Benzos becoming a choice drug for teens, NJ drug advocates warn
Drug experts are now warning of a dangerous new health problem involving medications like Valium and Xanax that are typically prescribed for anxiety and insomnia.
It turns out benzodiazepines, commonly referred to as benzos, are increasingly being used and abused by teens and 20-somethings to treat nervousness and for recreational purposes.
“We need to ring the alarm bell loud and clear that this is a major problem,” said Angelo Valente, the executive director of the Partnership for a Drug Free New Jersey.
“Just recently there was a study that showed there’s been an 830% increase, from 1999 to 2017, in overdose deaths involving the drugs that are commonly called benzos," he said.
"This spike was only surpassed by overdose deaths involving synthetic opiates or heroin, so there’s no question this is an alarming statistic.”
According to the National Institute of Drug Abuse, 10,600 people died from benzo overdose in 2016. In 1999, that number was about 1,100.
So why is this happening?
“Certainly we see there are many more young people that are being prescribed these medicines for anxiety and insomnia, depression," Valente said.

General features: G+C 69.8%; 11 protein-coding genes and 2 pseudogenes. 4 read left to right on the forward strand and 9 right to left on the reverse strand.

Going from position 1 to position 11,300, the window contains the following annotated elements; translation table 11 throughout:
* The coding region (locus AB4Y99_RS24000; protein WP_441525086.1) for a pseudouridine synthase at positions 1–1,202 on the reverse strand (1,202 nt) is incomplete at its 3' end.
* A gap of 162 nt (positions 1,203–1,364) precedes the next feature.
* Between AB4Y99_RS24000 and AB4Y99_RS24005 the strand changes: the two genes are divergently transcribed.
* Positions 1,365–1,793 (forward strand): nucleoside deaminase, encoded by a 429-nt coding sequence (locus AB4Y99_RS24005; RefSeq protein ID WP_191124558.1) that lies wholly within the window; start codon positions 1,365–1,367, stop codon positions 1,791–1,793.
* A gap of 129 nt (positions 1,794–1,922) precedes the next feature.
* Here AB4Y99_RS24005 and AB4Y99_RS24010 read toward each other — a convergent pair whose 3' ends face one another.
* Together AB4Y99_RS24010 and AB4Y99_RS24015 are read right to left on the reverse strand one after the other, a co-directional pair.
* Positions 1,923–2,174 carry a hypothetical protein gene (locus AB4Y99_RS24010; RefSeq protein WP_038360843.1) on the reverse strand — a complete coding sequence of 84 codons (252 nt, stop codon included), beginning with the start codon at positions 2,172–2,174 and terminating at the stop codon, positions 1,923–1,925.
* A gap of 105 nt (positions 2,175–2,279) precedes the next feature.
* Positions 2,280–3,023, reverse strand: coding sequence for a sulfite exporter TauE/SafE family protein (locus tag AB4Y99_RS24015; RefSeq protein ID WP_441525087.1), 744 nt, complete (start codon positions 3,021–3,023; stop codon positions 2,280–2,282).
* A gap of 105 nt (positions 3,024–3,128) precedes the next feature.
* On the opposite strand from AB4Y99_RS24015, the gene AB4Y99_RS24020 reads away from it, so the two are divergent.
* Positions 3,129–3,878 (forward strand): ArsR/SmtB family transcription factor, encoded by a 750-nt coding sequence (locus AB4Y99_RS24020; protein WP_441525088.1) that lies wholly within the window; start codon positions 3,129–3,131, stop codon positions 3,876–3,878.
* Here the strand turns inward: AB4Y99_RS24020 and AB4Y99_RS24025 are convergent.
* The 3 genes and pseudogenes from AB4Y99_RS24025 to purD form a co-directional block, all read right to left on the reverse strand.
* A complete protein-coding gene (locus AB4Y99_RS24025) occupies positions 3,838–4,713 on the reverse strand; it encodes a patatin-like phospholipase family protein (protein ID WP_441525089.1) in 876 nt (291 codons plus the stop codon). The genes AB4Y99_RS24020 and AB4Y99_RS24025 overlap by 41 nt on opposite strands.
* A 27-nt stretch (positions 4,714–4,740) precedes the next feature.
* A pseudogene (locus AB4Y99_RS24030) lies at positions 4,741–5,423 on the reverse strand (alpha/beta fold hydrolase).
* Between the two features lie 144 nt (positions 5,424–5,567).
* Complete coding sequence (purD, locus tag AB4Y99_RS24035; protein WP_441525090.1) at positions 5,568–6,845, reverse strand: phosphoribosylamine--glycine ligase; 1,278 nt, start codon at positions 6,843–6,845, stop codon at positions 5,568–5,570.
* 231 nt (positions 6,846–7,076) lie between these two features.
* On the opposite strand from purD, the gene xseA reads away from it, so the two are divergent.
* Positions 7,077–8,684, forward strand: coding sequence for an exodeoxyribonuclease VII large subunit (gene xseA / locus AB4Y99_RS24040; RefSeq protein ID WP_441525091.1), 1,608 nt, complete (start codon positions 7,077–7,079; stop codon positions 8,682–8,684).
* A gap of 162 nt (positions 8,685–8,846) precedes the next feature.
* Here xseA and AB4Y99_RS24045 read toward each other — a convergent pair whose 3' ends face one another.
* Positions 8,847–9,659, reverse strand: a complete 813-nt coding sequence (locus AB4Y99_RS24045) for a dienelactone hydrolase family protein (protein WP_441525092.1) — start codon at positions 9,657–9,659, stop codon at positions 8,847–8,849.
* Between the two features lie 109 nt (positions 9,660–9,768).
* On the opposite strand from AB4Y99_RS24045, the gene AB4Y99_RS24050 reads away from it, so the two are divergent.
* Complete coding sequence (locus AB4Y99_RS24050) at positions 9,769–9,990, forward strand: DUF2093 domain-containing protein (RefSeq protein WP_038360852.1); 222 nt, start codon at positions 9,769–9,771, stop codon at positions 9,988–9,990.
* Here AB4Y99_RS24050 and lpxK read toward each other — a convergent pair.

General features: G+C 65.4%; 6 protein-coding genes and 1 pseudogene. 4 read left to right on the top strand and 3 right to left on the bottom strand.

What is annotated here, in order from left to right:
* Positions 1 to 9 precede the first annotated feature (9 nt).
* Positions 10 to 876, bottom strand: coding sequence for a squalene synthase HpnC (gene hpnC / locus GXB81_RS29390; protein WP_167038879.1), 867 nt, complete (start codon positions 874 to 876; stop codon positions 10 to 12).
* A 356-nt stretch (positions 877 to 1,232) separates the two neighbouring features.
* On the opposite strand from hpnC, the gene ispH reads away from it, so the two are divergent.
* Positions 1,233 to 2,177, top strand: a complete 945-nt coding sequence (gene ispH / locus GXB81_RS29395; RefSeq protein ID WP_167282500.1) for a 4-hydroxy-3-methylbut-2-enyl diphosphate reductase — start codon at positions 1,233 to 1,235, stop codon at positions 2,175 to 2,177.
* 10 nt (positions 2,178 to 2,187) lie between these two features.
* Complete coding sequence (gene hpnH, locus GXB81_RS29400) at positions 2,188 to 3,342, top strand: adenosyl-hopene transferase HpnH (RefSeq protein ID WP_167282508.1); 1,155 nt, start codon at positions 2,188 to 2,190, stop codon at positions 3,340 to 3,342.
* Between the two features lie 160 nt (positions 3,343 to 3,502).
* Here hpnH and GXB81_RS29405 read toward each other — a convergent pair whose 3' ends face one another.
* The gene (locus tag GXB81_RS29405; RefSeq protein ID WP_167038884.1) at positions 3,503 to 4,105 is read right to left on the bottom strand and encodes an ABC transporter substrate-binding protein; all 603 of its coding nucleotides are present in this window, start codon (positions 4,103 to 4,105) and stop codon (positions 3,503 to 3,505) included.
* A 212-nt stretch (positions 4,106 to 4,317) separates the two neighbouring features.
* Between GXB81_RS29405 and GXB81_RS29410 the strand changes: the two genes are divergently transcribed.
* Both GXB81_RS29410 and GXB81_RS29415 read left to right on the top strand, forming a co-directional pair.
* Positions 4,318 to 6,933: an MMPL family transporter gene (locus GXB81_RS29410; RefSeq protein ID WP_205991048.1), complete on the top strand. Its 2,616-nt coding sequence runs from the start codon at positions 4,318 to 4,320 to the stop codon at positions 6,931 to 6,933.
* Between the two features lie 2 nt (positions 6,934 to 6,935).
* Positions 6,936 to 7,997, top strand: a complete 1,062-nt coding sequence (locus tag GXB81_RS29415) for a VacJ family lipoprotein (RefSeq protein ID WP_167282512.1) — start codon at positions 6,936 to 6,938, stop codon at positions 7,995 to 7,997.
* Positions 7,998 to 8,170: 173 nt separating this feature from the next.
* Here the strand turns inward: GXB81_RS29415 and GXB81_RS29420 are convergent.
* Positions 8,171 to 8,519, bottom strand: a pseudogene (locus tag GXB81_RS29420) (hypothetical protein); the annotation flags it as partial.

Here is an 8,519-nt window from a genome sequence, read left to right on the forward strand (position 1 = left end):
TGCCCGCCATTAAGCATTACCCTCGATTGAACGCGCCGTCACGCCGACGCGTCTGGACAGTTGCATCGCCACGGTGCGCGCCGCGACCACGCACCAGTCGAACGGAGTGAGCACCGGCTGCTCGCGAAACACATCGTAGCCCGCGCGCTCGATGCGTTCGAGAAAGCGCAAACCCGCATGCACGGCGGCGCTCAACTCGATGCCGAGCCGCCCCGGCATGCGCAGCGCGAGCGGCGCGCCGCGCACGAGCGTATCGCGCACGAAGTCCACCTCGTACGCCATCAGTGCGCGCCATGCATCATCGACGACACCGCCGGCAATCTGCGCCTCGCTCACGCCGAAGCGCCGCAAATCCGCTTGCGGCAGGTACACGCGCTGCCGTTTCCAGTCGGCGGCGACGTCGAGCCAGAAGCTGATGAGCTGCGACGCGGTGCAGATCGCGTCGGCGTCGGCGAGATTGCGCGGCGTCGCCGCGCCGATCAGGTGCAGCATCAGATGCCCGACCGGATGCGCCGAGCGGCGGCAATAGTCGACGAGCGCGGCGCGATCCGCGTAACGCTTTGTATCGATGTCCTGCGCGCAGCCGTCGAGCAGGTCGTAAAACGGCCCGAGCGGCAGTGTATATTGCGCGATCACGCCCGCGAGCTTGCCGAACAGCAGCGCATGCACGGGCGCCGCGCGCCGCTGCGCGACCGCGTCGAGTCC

He pointed out in some cases teens and 20-somethings are being prescribed benzos along with opioids, which can be extremely dangerous if amounts of these drugs are abused.
At the same time, teens may take benzos for fun, helping themselves to drugs they find in the family medicine cabinet that were prescribed for someone else.
Valente said there are alternatives for treating depression and insomnia that young adults and their parents should be aware of.
“Benzos are generally safe when they are taken occasionally over a few weeks, but the brain quickly accepts and adapts to the medicine and certainly that is something very alarming.”
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